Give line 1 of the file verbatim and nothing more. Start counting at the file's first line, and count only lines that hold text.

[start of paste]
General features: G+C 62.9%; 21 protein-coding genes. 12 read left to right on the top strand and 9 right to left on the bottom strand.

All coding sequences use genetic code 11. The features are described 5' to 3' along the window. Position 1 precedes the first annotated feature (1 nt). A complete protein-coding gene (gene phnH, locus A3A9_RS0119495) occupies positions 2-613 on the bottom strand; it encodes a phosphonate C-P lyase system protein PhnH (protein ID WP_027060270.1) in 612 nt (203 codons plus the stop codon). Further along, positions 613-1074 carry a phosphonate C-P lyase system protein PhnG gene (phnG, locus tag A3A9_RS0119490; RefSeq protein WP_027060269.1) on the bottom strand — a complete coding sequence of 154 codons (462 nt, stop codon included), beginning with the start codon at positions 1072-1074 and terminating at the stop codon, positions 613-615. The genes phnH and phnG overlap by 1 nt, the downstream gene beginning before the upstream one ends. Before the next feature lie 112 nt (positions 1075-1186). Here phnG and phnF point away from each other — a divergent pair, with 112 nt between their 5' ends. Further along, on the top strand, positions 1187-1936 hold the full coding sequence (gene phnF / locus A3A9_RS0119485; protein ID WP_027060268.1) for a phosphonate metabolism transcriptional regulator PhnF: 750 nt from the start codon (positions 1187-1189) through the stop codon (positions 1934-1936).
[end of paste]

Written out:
General features: G+C 62.9%; 21 protein-coding genes. 12 read left to right on the top strand and 9 right to left on the bottom strand.